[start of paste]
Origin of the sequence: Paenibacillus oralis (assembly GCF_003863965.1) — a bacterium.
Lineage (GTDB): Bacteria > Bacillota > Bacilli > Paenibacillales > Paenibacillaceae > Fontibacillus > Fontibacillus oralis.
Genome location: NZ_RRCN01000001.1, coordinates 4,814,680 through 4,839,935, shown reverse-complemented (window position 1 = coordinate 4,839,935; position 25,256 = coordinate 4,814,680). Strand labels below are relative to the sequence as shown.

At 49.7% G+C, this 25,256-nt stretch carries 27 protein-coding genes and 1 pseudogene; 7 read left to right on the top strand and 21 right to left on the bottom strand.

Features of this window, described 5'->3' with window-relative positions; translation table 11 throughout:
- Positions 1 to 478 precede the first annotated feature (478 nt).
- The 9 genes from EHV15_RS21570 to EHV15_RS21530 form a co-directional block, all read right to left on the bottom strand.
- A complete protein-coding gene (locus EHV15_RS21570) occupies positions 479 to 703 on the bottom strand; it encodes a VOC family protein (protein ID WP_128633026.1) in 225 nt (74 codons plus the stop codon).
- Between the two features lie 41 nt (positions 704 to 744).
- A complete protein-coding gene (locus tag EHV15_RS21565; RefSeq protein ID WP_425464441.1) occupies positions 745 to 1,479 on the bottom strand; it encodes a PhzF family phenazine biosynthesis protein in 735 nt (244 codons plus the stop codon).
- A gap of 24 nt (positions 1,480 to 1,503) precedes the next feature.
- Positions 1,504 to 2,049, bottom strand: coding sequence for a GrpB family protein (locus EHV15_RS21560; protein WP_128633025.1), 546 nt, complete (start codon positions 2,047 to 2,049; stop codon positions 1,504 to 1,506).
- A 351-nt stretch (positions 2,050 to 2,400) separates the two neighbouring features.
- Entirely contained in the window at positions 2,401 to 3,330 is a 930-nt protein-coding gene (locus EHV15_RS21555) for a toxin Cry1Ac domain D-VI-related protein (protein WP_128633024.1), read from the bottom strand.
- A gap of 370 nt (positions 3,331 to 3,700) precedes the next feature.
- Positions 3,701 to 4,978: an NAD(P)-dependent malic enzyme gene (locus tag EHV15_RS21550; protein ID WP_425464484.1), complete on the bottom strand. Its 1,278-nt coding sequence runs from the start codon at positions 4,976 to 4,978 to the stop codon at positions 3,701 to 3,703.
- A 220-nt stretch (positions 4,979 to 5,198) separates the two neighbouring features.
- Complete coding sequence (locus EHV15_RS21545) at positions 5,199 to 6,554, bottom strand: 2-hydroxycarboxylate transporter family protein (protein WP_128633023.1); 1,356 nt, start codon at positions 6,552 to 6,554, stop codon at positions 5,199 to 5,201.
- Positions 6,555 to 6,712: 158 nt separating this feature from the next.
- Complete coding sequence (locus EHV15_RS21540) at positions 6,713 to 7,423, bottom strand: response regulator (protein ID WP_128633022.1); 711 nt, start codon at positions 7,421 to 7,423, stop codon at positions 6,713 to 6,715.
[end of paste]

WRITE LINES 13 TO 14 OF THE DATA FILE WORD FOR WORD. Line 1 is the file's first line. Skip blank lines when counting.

- A 351-nt stretch (positions 2,050 to 2,400) separates the two neighbouring features.
- Entirely contained in the window at positions 2,401 to 3,330 is a 930-nt protein-coding gene (locus EHV15_RS21555) for a toxin Cry1Ac domain D-VI-related protein (protein WP_128633024.1), read from the bottom strand.